to Loch Laggan. Deserting it at this point, we follow a well-made deer-path,
which carries us high and dry across the swampy ground at the head of Loch
Pattack—which we leave well to our right or northern hand—and straight to
the foot of the grand north buttress of Ben Alder.
Here we stop for lunch at 12.40, having left Loch
Ericht at II; and after half-an-hour's halt go straight up the edge of the
arÍte described in Mr Stott's paper, reaching the top of the shoulder at
2.20, and the cairn itself (3,77 feet) at 2.50. This arÍte—whose Gaelic name
means "the steep of the ladder "—deserves all Mr Stott's encomiums. It is a
real bit of climbing; a good knife-edge of rocks, sometimes natural
out-crop, sometimes loosely piled in chips as big as horse-boxes, falling
straight and steep on either side, calling hand as well as foot into play,
and presenting here and there some genuine bits for negotiation, with that
delightful sense, at each point gained, that one may be baffled after all.
The view from the top is superb; but alas! we did not
see it. Just one hour before we reached Mr Stott's "croft" of thirty acres
(very big acres!) at the top, those glorious three weeks of May weather came
to an end; and we saw the beginning of the wet summer of 1889 creeping along
in the shape of fleecy Atlantic wreaths—from Ben Nevis onwards, from one top
to another, till before evening everything was blurred with mist and rain.
Leaving the summit at 3.30, we made a grand sweep
round the main ridge of the mountain, which presents a crescent to the
north-east. It slopes easily to the west, but plunges in grand precipices on
the eastern side into the corries which form the north-east face which we
had first sighted across Glen Pattack. On. this side the snow was still
piled up to a great depth. There were some fine cornices, melted at some
points into sharp snow-edges, at others broken off from the rock faces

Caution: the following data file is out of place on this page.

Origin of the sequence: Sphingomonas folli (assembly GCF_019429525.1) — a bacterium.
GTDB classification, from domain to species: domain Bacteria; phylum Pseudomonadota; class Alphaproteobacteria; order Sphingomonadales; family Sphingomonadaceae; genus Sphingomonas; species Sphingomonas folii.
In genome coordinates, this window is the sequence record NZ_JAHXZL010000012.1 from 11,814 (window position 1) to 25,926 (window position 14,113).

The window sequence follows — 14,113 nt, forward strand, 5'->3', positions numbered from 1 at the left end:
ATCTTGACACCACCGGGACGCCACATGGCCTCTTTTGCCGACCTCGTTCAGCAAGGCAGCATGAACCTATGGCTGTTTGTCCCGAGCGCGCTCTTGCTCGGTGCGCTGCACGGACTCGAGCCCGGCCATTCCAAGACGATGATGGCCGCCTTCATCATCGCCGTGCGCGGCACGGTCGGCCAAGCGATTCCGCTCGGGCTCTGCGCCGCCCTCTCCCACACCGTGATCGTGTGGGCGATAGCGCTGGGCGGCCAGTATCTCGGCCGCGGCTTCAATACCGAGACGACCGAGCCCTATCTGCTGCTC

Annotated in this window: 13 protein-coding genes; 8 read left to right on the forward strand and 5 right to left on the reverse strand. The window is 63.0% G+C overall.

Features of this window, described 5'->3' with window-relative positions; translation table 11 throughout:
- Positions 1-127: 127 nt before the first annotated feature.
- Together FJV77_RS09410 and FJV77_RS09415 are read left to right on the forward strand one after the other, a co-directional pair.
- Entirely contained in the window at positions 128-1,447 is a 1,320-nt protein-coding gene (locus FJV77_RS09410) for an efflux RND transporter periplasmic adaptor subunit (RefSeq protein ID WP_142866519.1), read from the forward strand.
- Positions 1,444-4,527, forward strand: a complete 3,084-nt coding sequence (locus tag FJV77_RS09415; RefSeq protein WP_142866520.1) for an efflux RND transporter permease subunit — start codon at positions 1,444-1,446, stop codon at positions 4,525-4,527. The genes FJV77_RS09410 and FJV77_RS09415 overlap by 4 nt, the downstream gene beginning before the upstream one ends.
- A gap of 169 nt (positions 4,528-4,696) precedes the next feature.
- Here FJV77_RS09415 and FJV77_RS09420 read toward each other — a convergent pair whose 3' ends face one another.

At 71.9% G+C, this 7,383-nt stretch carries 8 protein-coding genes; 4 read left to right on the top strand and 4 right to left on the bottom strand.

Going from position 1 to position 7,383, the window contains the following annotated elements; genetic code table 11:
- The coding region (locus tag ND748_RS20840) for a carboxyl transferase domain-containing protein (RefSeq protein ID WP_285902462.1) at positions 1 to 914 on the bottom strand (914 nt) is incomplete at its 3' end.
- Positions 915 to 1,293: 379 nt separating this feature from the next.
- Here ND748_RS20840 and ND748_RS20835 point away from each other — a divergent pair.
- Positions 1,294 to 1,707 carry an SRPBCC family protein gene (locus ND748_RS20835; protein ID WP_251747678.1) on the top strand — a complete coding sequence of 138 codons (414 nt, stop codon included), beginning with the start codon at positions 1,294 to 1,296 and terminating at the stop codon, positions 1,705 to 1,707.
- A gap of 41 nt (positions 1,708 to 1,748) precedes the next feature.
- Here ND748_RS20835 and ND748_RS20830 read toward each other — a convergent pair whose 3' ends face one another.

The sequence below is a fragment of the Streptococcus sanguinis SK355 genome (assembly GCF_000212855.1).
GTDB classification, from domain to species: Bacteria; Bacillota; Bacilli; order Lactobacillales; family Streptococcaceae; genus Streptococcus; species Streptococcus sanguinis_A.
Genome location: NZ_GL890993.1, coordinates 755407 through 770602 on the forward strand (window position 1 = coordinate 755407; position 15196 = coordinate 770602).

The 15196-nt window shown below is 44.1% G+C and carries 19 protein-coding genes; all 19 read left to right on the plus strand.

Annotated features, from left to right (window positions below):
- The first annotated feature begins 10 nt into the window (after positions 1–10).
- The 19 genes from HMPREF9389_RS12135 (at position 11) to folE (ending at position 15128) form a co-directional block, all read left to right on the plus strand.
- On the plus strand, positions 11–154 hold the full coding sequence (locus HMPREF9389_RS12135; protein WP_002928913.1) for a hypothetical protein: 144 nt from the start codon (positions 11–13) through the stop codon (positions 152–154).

against which they had drifted by veritable berg-schrunds. After some
delightful larking in this snow world, we descended easily by the long
south-east arÍte to a point just below the mist, and overhanging the highly
perched Loch a' Bhealaich Bheithe (2,347 feet). From this point—after a
grand wrangle over the names to be given to the splendid panorama of peaks
which rise over the Moor of Rannoch from Ben Cruachan to Ben More—we leave
Beinn Bheoil on our left, and rush down a steep but easy descent to the
shores of Loch Ericht, which we reach at 5.40, at a point about two miles
east of the keeper's house known as Ben Alder Lodge. Two hours' pleasant
walk along the loch side, on another good deer-path, brings us within sight
of our boat, hovering about to catch a sight of us; and by ten o'clock we
are back at Dalwhinnie, after about as charming a day of wild and yet easy
walking as Scotland can afford. Less than nine hours' walking, with abundant
halts, sufficed for the expedition.
Two slight inaccuracies in Mr Stott's paper may be
noted. The Pattack does not flow into the Spey, but through Loch Laggan, and
so into the sea at Fort-William; and the "lancet-edged hill" (p. 73) is not
Cam Dearg, but a spur of Aonach Beag (or Aonach Bea, "the little lump which
lies immediately to the south of Loch an Sgoir.